There’s a joke circulating among Syrians who fled the brutal conflict devastating their country to the quiet mountains of West Virginia: “We escaped the lethal chemicals in Syria only for them to follow us here.” Of course, what’s happening in West Virginia right now is no laughing matter. But how could the refugees not be reminded of their decimated homeland after finding themselves, along with 300,000 other West Virginians, without access to potable water? Unfortunately, West Virginia is no stranger to having its living conditions compared to those in developing countries.
Fifty years ago, Michael Harrington authored his incisive depiction of poverty in the United States, aptly titled The Other America. The bestselling book—named one of the ten most influential books of the twentieth century by Time—is widely believed to have inspired John F. Kennedy’s commitment to addressing the dire conditions of the “invisible poor,” whom Harrington noted generally lived in rural or inner-city isolation, making them easier to ignore. After Kennedy’s assassination, this commitment was passed on to his successor, culminating in Lyndon Johnson’s declaration of an “unconditional war on poverty.”
West Virginia’s problems figured prominently in Harrington’s narrative. In one evocative passage, he describes the paradox of the state’s beauty and its grave socioeconomic conditions.“Driving through this area, particularly in the spring or the fall, one perceives the loveliness, the openness, the high hills, streams, and lush growth.” However, “beauty can be a mask for ugliness,” and “this is what happens in the Appalachians.”
This ugliness masked by supreme natural beauty has not disappeared in the fifty years since Harrington wrote these words. As a lifelong West Virginian who was raised among the southern coalfields of this state, I’ve witnessed firsthand the misery that permeates life here. “This irony is deep,” Harrington writes, “for everything that turns the landscape into an idyll for the urban traveler conspires to hold the people down. They suffer terribly at the hands of this beauty.” The suffering has largely come at the hands of the coal industry, which for the past century has purchased the blind loyalty of the state’s most influential institutions as it exploited the population for labor in criminally dangerous conditions, all while destroying the pristine grandeur of the environment to extract the abundant coal below the surface.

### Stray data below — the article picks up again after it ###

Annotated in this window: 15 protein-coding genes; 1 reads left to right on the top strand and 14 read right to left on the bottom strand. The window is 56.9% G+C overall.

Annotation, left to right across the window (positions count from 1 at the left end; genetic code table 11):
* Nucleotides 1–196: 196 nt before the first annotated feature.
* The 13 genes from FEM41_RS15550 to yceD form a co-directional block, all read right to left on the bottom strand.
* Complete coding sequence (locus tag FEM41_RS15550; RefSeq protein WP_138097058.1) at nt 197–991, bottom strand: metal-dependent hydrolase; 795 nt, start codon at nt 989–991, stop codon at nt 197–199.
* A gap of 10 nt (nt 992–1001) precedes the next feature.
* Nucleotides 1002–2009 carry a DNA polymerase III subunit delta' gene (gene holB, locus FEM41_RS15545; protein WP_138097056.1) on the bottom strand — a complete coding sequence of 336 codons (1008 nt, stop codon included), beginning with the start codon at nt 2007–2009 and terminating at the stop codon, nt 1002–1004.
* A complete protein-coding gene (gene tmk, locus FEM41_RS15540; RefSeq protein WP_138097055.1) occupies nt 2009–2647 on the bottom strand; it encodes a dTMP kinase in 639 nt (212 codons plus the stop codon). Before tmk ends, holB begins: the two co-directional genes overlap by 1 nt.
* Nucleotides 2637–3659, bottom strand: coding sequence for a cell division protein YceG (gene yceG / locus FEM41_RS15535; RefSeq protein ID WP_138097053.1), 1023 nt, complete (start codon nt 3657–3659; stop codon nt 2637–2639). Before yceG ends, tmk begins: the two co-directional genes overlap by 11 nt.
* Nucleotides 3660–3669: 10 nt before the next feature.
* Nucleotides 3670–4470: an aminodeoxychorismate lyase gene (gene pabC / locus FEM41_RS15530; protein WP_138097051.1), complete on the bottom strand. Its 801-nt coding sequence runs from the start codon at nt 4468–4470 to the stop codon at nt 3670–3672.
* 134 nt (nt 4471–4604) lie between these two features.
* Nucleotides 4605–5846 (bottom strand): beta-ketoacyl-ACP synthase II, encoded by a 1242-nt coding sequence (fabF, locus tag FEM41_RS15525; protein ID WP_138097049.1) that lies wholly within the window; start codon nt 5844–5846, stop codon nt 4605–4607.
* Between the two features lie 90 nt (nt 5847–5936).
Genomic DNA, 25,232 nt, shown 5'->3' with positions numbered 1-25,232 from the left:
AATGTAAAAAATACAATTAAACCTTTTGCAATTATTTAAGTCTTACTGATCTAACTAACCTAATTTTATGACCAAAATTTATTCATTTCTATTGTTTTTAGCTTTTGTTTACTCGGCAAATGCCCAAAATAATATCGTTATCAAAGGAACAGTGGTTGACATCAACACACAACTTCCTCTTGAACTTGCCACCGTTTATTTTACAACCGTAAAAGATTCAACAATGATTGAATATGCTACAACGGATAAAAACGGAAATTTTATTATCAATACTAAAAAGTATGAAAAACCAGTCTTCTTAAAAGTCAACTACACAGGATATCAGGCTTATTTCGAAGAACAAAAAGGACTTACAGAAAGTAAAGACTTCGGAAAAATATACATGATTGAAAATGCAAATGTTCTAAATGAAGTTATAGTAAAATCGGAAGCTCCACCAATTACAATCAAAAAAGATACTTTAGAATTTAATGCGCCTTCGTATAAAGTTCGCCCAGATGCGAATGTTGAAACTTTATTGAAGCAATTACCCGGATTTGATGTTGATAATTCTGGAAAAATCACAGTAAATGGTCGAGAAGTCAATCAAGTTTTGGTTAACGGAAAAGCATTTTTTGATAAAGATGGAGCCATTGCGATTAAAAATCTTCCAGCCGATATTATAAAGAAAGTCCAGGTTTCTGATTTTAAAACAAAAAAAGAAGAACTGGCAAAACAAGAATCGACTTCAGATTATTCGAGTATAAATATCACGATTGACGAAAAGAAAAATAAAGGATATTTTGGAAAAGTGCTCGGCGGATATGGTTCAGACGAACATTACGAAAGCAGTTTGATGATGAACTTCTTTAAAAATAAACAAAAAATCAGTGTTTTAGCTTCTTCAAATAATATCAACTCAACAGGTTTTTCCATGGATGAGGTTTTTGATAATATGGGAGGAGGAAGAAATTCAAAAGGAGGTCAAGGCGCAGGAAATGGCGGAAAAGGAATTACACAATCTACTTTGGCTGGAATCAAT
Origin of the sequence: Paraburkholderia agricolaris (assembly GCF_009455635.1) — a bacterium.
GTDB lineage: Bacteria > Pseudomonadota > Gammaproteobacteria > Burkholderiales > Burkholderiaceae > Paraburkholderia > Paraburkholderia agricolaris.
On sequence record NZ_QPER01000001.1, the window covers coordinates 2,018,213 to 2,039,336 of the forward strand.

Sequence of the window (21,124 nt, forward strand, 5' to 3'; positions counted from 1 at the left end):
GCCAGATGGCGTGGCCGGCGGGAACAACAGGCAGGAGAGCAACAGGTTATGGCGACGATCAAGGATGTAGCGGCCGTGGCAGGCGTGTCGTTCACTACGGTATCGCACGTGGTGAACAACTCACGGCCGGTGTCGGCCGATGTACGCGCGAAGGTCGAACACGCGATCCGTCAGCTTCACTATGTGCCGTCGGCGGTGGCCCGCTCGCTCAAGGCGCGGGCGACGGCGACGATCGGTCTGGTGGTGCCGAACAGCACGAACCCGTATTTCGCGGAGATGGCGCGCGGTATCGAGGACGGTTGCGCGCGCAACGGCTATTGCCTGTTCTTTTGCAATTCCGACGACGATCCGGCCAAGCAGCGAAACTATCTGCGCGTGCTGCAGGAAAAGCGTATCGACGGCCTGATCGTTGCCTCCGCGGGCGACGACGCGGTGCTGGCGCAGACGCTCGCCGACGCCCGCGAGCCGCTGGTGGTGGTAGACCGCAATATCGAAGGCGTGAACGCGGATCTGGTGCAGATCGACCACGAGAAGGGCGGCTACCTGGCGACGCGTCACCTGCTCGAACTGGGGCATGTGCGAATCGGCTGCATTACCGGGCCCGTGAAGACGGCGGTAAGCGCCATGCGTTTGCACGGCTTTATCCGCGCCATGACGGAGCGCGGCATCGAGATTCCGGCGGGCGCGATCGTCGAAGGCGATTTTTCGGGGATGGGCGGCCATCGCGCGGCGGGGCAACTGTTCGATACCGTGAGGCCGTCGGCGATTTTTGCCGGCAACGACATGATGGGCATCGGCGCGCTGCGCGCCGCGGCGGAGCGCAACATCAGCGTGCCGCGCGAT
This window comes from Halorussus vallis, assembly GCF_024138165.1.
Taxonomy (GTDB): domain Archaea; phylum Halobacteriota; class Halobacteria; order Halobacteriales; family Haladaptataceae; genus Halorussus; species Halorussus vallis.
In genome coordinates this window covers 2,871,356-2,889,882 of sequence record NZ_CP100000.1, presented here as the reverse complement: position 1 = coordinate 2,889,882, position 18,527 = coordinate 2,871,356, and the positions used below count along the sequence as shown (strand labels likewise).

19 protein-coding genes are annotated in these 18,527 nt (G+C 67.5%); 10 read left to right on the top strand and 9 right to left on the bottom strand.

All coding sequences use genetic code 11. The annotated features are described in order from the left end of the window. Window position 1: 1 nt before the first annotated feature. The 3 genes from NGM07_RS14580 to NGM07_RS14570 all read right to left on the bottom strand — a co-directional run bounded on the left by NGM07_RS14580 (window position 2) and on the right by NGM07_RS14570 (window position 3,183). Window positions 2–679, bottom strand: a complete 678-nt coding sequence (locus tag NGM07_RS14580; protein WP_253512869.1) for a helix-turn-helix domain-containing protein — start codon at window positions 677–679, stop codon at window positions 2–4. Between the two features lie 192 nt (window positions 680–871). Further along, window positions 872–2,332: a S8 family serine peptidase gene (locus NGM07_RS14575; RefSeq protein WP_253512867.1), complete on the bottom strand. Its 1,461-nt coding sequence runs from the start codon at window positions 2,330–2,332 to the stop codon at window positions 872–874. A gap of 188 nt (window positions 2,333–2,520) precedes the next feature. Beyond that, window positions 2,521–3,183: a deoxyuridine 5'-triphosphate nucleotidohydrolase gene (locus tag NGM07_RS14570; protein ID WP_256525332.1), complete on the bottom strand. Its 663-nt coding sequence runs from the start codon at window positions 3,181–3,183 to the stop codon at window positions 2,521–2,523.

By almost any measure, West Virginia’s population suffers from some of the worst socioeconomic conditions in the country, and there is no divorcing these realities from the coal industry’s domination of the state. Currently, the Mountain State’s population is the least college-educated in the country, with less than 20 percent of its adult population possessing a bachelor’s degree. As anyone who attended school in this state can attest, the widespread notion that one can easily obtain a well-paying coal-mining job with little to no education continues to be a significant contributor to this trend. I will never forget the feeling of despair that overcame me as a high school student observing my class size dwindling year after year, as more of my classmates decided that dropping out was their best option.
However, the coal jobs that sustained generations in these families are no longer there, and Walmart is now the state’s leading employer. Instead of taking a shortcut to a well-paying blue-collar job, my former classmates who decided to drop out instead sentenced themselves to a lifetime of economic slavery working minimum-wage retail and fast-food jobs. This vicious cycle of poverty and low levels of education has contributed to a plethora of other problems, including nation-leading rates in obesity, smoking and prescription drug abuse. Last year, Health.com named West Virginia the “most depressed” state in the country. Charleston, the state’s capital, was crowned the “most miserable city in the nation” based on its low ranking in the Gallup-Healthways Well-Being Index, which assigned each state and city in the country a score based on physical health, emotional health, self-described happiness, access to basic necessities and work environment. This distinction was attained prior to the poisoning of Charleston’s water supply by the laughably named Freedom Industries.